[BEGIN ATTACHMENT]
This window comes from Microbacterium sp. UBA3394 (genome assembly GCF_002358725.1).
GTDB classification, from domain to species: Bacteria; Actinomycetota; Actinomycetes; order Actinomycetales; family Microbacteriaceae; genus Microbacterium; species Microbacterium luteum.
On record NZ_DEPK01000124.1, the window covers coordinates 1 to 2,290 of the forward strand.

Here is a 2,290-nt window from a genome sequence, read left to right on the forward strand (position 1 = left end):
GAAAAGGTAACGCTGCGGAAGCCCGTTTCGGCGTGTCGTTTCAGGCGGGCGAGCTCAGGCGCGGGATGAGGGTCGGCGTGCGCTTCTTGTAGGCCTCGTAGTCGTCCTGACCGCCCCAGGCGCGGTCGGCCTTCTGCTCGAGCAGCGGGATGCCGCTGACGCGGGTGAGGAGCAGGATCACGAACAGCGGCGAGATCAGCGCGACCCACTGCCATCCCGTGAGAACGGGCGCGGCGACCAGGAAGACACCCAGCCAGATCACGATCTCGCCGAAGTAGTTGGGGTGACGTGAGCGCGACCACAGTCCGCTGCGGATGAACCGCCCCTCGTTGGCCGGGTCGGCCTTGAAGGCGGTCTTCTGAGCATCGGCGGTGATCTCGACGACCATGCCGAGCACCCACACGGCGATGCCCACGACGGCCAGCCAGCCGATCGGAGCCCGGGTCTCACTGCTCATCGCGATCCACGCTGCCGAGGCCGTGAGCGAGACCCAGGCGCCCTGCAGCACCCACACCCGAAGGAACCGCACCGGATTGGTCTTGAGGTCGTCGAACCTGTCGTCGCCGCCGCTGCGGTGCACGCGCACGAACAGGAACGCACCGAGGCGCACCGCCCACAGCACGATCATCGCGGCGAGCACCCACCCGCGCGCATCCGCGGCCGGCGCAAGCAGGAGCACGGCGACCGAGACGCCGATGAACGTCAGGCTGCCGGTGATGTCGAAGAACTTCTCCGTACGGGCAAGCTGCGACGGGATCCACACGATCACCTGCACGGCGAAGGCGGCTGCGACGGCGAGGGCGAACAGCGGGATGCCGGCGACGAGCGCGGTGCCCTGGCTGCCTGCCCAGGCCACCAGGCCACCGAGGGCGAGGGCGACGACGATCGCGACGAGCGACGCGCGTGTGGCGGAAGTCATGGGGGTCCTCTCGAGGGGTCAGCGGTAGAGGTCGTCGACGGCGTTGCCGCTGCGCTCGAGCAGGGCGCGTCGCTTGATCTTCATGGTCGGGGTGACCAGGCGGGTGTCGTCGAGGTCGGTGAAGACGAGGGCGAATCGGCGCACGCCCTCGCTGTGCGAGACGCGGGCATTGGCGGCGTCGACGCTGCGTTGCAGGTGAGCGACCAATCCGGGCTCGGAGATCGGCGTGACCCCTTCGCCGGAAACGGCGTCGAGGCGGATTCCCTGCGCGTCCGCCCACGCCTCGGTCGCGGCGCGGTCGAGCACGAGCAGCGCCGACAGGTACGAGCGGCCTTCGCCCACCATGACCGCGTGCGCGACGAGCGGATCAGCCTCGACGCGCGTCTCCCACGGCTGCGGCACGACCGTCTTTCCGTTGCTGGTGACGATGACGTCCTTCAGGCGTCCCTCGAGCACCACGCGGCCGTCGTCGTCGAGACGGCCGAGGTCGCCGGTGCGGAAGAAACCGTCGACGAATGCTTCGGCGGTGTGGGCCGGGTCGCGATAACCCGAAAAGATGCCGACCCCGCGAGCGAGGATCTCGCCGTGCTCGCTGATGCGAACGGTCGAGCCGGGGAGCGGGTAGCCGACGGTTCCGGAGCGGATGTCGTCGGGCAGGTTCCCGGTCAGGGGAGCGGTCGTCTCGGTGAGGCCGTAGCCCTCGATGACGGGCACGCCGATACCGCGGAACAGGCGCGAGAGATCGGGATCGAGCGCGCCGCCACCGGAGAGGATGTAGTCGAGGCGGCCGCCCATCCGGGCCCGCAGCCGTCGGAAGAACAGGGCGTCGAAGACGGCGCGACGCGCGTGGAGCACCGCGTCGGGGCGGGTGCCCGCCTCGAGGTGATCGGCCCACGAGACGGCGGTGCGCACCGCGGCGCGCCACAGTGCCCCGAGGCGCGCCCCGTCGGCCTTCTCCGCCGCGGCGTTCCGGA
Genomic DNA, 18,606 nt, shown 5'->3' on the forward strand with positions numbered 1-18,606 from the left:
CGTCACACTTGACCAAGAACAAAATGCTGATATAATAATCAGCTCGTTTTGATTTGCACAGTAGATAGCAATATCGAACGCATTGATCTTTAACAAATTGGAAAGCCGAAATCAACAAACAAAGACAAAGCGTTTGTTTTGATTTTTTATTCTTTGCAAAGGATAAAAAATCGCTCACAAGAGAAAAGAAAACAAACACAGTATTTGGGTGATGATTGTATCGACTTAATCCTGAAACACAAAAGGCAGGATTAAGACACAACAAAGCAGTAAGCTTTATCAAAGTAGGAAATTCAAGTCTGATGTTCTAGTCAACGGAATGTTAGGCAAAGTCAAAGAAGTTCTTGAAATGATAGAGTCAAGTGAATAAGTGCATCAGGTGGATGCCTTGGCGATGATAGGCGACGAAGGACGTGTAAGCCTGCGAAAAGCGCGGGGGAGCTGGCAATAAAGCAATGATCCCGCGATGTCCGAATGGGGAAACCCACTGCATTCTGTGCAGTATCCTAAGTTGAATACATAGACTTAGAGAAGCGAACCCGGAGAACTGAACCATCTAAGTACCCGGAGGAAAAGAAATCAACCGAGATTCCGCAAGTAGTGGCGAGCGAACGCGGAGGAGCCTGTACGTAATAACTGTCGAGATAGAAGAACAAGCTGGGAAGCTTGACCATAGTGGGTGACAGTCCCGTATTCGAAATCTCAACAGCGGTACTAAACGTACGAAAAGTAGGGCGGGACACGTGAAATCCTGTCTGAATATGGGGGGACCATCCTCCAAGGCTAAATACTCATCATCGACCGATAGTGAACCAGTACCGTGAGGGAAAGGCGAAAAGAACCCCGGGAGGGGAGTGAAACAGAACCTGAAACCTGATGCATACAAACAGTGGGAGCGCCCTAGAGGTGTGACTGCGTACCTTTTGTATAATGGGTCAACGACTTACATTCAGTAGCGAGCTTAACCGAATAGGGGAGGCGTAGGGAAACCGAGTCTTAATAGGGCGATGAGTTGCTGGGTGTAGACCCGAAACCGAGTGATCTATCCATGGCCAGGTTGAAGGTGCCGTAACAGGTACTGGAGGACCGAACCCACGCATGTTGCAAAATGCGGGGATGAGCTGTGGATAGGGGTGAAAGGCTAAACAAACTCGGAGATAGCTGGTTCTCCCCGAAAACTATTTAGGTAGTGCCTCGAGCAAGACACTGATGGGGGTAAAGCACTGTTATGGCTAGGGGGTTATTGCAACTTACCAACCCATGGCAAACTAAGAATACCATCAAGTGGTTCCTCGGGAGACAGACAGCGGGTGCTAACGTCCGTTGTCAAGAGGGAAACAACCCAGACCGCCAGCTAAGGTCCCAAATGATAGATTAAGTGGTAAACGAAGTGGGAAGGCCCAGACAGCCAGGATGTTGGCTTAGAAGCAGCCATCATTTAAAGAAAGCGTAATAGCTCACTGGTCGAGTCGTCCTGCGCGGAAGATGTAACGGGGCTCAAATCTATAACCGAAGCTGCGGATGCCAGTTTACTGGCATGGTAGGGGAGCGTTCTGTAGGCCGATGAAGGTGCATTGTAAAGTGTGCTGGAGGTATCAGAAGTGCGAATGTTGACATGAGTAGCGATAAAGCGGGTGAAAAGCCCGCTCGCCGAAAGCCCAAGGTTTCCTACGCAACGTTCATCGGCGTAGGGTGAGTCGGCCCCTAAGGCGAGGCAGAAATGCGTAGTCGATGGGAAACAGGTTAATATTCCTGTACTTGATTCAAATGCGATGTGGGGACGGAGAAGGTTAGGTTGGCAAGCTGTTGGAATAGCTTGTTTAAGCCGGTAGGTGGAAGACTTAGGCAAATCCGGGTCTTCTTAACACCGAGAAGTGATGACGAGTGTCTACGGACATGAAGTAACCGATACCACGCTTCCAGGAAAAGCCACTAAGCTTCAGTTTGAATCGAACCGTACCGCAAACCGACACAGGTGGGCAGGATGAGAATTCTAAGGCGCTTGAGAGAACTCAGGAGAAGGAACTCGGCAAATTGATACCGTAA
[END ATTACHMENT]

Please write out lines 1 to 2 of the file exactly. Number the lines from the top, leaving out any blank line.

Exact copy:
This window comes from Microbacterium sp. UBA3394 (genome assembly GCF_002358725.1).
GTDB classification, from domain to species: Bacteria; Actinomycetota; Actinomycetes; order Actinomycetales; family Microbacteriaceae; genus Microbacterium; species Microbacterium luteum.